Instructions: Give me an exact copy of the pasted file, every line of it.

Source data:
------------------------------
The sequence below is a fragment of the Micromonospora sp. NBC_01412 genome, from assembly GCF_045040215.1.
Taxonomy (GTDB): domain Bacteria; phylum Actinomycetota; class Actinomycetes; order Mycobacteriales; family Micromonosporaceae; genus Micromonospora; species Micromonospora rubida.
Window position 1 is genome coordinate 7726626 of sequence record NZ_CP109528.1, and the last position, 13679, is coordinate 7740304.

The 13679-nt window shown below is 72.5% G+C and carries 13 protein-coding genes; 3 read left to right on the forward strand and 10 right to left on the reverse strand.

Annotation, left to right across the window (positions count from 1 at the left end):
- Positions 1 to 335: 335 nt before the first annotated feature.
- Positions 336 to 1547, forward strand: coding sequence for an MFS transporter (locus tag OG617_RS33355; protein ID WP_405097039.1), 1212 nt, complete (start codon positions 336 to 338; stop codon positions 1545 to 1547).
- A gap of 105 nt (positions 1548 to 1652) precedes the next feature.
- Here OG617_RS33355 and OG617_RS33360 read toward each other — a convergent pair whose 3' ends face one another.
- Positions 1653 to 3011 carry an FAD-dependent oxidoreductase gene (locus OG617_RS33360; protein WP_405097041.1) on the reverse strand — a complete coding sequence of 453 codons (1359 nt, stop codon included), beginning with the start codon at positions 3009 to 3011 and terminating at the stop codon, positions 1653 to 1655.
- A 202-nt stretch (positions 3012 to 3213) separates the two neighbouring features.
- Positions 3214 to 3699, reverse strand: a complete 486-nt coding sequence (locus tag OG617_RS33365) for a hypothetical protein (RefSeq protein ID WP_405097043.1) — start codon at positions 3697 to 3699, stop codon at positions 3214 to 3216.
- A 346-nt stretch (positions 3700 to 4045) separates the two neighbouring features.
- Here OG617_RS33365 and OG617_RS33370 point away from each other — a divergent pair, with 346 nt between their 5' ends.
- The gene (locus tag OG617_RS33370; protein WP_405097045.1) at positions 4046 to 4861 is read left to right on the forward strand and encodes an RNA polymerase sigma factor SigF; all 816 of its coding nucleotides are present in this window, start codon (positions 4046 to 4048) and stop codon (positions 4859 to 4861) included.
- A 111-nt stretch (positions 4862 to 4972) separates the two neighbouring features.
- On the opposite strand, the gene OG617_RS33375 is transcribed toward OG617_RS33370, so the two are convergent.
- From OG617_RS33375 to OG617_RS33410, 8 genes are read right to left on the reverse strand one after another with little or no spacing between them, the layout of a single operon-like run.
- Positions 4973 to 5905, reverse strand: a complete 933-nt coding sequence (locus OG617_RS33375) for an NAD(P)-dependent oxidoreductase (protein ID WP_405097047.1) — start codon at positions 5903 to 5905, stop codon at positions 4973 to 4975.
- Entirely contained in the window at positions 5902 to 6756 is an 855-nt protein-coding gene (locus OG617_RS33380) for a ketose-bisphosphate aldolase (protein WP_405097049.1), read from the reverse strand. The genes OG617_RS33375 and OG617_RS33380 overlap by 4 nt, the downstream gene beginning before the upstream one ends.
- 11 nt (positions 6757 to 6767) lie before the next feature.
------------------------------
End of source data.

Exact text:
The sequence below is a fragment of the Micromonospora sp. NBC_01412 genome, from assembly GCF_045040215.1.
Taxonomy (GTDB): domain Bacteria; phylum Actinomycetota; class Actinomycetes; order Mycobacteriales; family Micromonosporaceae; genus Micromonospora; species Micromonospora rubida.
Window position 1 is genome coordinate 7726626 of sequence record NZ_CP109528.1, and the last position, 13679, is coordinate 7740304.

The 13679-nt window shown below is 72.5% G+C and carries 13 protein-coding genes; 3 read left to right on the forward strand and 10 right to left on the reverse strand.

Annotation, left to right across the window (positions count from 1 at the left end):
- Positions 1 to 335: 335 nt before the first annotated feature.
- Positions 336 to 1547, forward strand: coding sequence for an MFS transporter (locus tag OG617_RS33355; protein ID WP_405097039.1), 1212 nt, complete (start codon positions 336 to 338; stop codon positions 1545 to 1547).
- A gap of 105 nt (positions 1548 to 1652) precedes the next feature.
- Here OG617_RS33355 and OG617_RS33360 read toward each other — a convergent pair whose 3' ends face one another.
- Positions 1653 to 3011 carry an FAD-dependent oxidoreductase gene (locus OG617_RS33360; protein WP_405097041.1) on the reverse strand — a complete coding sequence of 453 codons (1359 nt, stop codon included), beginning with the start codon at positions 3009 to 3011 and terminating at the stop codon, positions 1653 to 1655.
- A 202-nt stretch (positions 3012 to 3213) separates the two neighbouring features.
- Positions 3214 to 3699, reverse strand: a complete 486-nt coding sequence (locus tag OG617_RS33365) for a hypothetical protein (RefSeq protein ID WP_405097043.1) — start codon at positions 3697 to 3699, stop codon at positions 3214 to 3216.
- A 346-nt stretch (positions 3700 to 4045) separates the two neighbouring features.
- Here OG617_RS33365 and OG617_RS33370 point away from each other — a divergent pair, with 346 nt between their 5' ends.
- The gene (locus tag OG617_RS33370; protein WP_405097045.1) at positions 4046 to 4861 is read left to right on the forward strand and encodes an RNA polymerase sigma factor SigF; all 816 of its coding nucleotides are present in this window, start codon (positions 4046 to 4048) and stop codon (positions 4859 to 4861) included.
- A 111-nt stretch (positions 4862 to 4972) separates the two neighbouring features.
- On the opposite strand, the gene OG617_RS33375 is transcribed toward OG617_RS33370, so the two are convergent.
- From OG617_RS33375 to OG617_RS33410, 8 genes are read right to left on the reverse strand one after another with little or no spacing between them, the layout of a single operon-like run.
- Positions 4973 to 5905, reverse strand: a complete 933-nt coding sequence (locus OG617_RS33375) for an NAD(P)-dependent oxidoreductase (protein ID WP_405097047.1) — start codon at positions 5903 to 5905, stop codon at positions 4973 to 4975.
- Entirely contained in the window at positions 5902 to 6756 is an 855-nt protein-coding gene (locus OG617_RS33380) for a ketose-bisphosphate aldolase (protein WP_405097049.1), read from the reverse strand. The genes OG617_RS33375 and OG617_RS33380 overlap by 4 nt, the downstream gene beginning before the upstream one ends.
- 11 nt (positions 6757 to 6767) lie before the next feature.